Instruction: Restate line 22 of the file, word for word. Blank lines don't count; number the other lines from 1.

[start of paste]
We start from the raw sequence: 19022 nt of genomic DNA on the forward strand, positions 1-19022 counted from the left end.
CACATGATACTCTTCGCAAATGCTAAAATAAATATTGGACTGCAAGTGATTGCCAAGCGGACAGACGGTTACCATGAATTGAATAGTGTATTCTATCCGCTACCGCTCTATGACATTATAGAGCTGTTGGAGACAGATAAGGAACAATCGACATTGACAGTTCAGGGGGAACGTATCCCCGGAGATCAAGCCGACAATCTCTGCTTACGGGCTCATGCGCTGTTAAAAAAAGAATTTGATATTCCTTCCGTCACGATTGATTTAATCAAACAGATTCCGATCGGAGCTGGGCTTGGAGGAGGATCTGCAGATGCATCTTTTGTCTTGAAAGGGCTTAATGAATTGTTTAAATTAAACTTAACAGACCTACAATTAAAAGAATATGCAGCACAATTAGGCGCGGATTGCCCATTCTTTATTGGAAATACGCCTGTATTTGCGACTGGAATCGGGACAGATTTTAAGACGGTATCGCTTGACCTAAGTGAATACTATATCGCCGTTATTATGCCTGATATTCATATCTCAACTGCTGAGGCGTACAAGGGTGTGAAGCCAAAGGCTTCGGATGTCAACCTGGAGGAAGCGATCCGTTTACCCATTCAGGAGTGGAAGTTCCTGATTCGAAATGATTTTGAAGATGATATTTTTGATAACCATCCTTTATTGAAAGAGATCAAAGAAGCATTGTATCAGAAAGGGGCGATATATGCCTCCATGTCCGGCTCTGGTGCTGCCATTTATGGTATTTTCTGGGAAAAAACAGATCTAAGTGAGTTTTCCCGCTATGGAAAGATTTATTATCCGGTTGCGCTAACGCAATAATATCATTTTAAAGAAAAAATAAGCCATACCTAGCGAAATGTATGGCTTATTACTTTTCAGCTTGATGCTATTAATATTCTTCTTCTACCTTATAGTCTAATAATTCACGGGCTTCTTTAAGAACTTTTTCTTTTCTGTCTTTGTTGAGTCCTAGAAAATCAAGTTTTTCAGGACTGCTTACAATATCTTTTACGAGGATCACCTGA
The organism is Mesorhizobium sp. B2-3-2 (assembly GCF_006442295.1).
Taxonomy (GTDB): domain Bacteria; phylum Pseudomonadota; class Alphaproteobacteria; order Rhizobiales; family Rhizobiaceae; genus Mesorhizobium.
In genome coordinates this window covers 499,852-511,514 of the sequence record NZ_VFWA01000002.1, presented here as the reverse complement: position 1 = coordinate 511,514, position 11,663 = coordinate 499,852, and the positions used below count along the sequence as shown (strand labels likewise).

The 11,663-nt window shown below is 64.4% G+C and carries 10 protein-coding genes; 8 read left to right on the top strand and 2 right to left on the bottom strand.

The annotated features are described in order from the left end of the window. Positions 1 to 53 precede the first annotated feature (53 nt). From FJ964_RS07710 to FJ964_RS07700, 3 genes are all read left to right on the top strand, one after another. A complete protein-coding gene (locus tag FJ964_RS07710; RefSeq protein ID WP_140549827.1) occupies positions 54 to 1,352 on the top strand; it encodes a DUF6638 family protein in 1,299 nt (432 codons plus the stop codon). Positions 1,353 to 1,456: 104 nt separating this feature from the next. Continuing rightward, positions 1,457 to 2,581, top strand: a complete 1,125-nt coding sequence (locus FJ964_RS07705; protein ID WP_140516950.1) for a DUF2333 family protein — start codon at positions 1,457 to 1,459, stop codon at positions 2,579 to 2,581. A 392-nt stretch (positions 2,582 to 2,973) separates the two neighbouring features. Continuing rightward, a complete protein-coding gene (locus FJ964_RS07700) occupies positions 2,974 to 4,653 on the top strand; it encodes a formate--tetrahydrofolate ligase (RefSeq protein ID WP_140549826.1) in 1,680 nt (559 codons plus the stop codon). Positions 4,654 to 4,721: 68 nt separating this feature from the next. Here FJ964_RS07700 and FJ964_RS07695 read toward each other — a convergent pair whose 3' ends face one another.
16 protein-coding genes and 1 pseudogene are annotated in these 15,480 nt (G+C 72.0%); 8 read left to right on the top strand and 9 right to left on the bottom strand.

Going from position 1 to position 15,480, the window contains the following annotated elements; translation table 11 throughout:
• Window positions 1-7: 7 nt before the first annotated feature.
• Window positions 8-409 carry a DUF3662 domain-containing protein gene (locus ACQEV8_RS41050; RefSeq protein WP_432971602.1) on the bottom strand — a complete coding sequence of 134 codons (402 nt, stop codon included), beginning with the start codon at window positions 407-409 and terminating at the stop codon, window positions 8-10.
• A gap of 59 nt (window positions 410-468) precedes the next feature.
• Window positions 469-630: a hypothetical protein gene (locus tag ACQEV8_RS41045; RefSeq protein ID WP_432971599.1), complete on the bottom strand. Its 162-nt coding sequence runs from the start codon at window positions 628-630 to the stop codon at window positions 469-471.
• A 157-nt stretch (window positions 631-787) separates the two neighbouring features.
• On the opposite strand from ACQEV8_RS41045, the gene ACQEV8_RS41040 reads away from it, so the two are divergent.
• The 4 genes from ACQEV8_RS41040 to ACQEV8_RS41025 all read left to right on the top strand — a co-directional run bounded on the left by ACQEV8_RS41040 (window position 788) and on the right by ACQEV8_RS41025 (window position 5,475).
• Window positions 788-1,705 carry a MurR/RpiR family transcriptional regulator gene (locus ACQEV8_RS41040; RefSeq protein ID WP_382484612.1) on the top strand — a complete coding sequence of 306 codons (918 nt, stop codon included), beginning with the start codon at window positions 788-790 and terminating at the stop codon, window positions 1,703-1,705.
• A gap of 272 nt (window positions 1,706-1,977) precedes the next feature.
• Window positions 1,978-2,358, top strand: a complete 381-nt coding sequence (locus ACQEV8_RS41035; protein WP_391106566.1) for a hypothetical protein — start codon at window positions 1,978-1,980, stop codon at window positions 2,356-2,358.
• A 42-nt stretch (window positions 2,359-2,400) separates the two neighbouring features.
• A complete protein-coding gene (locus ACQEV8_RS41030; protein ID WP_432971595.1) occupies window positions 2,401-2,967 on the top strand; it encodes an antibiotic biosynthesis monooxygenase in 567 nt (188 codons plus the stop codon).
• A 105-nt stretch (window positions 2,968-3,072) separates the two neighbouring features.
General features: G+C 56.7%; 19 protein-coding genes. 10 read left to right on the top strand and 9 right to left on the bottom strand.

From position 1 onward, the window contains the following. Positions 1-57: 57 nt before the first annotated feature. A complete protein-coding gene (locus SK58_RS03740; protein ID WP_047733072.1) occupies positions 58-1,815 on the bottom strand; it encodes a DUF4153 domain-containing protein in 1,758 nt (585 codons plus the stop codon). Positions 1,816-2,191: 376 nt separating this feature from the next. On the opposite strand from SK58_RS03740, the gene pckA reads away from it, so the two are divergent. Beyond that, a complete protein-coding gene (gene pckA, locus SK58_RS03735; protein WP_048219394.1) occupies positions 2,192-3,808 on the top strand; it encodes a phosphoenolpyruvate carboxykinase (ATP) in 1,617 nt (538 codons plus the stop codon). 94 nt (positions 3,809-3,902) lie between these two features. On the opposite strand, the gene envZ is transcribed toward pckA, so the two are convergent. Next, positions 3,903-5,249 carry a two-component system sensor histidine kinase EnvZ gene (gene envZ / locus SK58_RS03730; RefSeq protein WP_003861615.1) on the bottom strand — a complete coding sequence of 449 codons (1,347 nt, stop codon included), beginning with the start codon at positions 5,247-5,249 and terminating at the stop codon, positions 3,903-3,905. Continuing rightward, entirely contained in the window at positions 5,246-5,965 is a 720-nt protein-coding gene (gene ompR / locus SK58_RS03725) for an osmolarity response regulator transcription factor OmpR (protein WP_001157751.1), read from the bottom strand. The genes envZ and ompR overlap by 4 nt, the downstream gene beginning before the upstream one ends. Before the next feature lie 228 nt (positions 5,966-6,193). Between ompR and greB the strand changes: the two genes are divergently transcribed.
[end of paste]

• A 105-nt stretch (window positions 2,968-3,072) separates the two neighbouring features.